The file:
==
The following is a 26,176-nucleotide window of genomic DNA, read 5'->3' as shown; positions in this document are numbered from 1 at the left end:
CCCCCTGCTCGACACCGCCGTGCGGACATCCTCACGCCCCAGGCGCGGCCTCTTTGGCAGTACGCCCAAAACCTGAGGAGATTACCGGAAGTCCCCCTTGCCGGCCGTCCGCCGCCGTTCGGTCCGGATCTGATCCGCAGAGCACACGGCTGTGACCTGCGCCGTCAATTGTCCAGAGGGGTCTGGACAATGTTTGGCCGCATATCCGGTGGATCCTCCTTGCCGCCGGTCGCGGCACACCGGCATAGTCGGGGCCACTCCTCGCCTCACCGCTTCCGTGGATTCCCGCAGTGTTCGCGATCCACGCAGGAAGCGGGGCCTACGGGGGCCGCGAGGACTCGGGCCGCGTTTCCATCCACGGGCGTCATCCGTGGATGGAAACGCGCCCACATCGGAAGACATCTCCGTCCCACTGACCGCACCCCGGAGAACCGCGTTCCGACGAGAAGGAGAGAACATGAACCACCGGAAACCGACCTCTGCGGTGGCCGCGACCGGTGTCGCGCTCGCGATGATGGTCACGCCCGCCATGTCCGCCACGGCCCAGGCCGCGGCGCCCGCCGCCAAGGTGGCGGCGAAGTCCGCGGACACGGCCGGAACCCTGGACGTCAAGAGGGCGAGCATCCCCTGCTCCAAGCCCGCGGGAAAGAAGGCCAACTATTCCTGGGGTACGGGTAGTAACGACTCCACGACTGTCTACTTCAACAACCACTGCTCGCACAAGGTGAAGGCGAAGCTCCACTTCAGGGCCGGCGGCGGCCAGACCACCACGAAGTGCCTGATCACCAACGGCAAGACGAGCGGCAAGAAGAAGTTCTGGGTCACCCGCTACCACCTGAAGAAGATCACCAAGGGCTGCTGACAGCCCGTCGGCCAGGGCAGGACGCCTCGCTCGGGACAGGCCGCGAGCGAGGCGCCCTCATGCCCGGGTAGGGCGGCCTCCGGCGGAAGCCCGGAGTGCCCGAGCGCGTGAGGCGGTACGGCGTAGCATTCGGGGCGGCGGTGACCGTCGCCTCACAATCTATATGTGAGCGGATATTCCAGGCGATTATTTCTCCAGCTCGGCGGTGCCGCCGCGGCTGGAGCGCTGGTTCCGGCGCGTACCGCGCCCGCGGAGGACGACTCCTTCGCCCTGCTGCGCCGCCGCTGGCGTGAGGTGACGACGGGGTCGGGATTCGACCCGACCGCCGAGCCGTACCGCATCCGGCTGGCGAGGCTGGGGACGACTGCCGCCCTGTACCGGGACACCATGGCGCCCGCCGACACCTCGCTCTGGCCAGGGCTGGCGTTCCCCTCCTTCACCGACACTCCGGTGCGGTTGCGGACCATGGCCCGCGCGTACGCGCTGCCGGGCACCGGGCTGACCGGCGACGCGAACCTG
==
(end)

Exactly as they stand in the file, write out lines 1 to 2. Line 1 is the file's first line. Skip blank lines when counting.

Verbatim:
The following is a 26,176-nucleotide window of genomic DNA, read 5'->3' as shown; positions in this document are numbered from 1 at the left end:
CCCCCTGCTCGACACCGCCGTGCGGACATCCTCACGCCCCAGGCGCGGCCTCTTTGGCAGTACGCCCAAAACCTGAGGAGATTACCGGAAGTCCCCCTTGCCGGCCGTCCGCCGCCGTTCGGTCCGGATCTGATCCGCAGAGCACACGGCTGTGACCTGCGCCGTCAATTGTCCAGAGGGGTCTGGACAATGTTTGGCCGCATATCCGGTGGATCCTCCTTGCCGCCGGTCGCGGCACACCGGCATAGTCGGGGCCACTCCTCGCCTCACCGCTTCCGTGGATTCCCGCAGTGTTCGCGATCCACGCAGGAAGCGGGGCCTACGGGGGCCGCGAGGACTCGGGCCGCGTTTCCATCCACGGGCGTCATCCGTGGATGGAAACGCGCCCACATCGGAAGACATCTCCGTCCCACTGACCGCACCCCGGAGAACCGCGTTCCGACGAGAAGGAGAGAACATGAACCACCGGAAACCGACCTCTGCGGTGGCCGCGACCGGTGTCGCGCTCGCGATGATGGTCACGCCCGCCATGTCCGCCACGGCCCAGGCCGCGGCGCCCGCCGCCAAGGTGGCGGCGAAGTCCGCGGACACGGCCGGAACCCTGGACGTCAAGAGGGCGAGCATCCCCTGCTCCAAGCCCGCGGGAAAGAAGGCCAACTATTCCTGGGGTACGGGTAGTAACGACTCCACGACTGTCTACTTCAACAACCACTGCTCGCACAAGGTGAAGGCGAAGCTCCACTTCAGGGCCGGCGGCGGCCAGACCACCACGAAGTGCCTGATCACCAACGGCAAGACGAGCGGCAAGAAGAAGTTCTGGGTCACCCGCTACCACCTGAAGAAGATCACCAAGGGCTGCTGACAGCCCGTCGGCCAGGGCAGGACGCCTCGCTCGGGACAGGCCGCGAGCGAGGCGCCCTCATGCCCGGGTAGGGCGGCCTCCGGCGGAAGCCCGGAGTGCCCGAGCGCGTGAGGCGGTACGGCGTAGCATTCGGGGCGGCGGTGACCGTCGCCTCACAATCTATATGTGAGCGGATATTCCAGGCGATTATTTCTCCAGCTCGGCGGTGCCGCCGCGGCTGGAGCGCTGGTTCCGGCGCGTACCGCGCCCGCGGAGGACGACTCCTTCGCCCTGCTGCGCCGCCGCTGGCGTGAGGTGACGACGGGGTCGGGATTCGACCCGACCGCCGAGCCGTACCGCATCCGGCTGGCGAGGCTGGGGACGACTGCCGCCCTGTACCGGGACACCATGGCGCCCGCCGACACCTCGCTCTGGCCAGGGCTGGCGTTCCCCTCCTTCACCGACACTCCGGTGCGGTTGCGGACCATGGCCCGCGCGTACGCGCTGCCGGGCACCGGGCTGACCGGCGACGCGAACCTG